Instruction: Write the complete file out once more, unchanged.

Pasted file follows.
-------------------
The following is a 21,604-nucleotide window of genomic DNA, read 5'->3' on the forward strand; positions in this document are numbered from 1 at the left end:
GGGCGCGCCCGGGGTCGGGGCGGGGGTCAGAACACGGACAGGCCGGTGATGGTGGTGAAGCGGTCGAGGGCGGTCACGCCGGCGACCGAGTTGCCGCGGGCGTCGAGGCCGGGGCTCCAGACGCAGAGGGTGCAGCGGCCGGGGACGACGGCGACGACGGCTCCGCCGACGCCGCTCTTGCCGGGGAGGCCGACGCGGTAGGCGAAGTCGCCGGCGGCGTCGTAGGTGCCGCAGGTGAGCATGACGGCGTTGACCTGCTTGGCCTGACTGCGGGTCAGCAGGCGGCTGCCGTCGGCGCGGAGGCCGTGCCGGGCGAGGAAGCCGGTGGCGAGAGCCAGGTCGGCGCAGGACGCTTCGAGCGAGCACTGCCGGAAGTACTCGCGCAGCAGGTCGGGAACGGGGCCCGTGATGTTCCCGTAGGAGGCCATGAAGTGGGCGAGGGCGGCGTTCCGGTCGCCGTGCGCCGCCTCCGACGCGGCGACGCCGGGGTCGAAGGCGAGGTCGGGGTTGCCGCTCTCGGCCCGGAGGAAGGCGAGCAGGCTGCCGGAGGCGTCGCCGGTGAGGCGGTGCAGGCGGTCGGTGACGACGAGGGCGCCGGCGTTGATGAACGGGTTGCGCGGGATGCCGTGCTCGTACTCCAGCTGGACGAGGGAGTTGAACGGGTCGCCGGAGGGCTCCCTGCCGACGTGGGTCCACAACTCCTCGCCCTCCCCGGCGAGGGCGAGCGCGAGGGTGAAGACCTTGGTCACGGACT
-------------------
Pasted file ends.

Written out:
The following is a 21,604-nucleotide window of genomic DNA, read 5'->3' on the forward strand; positions in this document are numbered from 1 at the left end:
GGGCGCGCCCGGGGTCGGGGCGGGGGTCAGAACACGGACAGGCCGGTGATGGTGGTGAAGCGGTCGAGGGCGGTCACGCCGGCGACCGAGTTGCCGCGGGCGTCGAGGCCGGGGCTCCAGACGCAGAGGGTGCAGCGGCCGGGGACGACGGCGACGACGGCTCCGCCGACGCCGCTCTTGCCGGGGAGGCCGACGCGGTAGGCGAAGTCGCCGGCGGCGTCGTAGGTGCCGCAGGTGAGCATGACGGCGTTGACCTGCTTGGCCTGACTGCGGGTCAGCAGGCGGCTGCCGTCGGCGCGGAGGCCGTGCCGGGCGAGGAAGCCGGTGGCGAGAGCCAGGTCGGCGCAGGACGCTTCGAGCGAGCACTGCCGGAAGTACTCGCGCAGCAGGTCGGGAACGGGGCCCGTGATGTTCCCGTAGGAGGCCATGAAGTGGGCGAGGGCGGCGTTCCGGTCGCCGTGCGCCGCCTCCGACGCGGCGACGCCGGGGTCGAAGGCGAGGTCGGGGTTGCCGCTCTCGGCCCGGAGGAAGGCGAGCAGGCTGCCGGAGGCGTCGCCGGTGAGGCGGTGCAGGCGGTCGGTGACGACGAGGGCGCCGGCGTTGATGAACGGGTTGCGCGGGATGCCGTGCTCGTACTCCAGCTGGACGAGGGAGTTGAACGGGTCGCCGGAGGGCTCCCTGCCGACGTGGGTCCACAACTCCTCGCCCTCCCCGGCGAGGGCGAGCGCGAGGGTGAAGACCTTGGTCACGGACT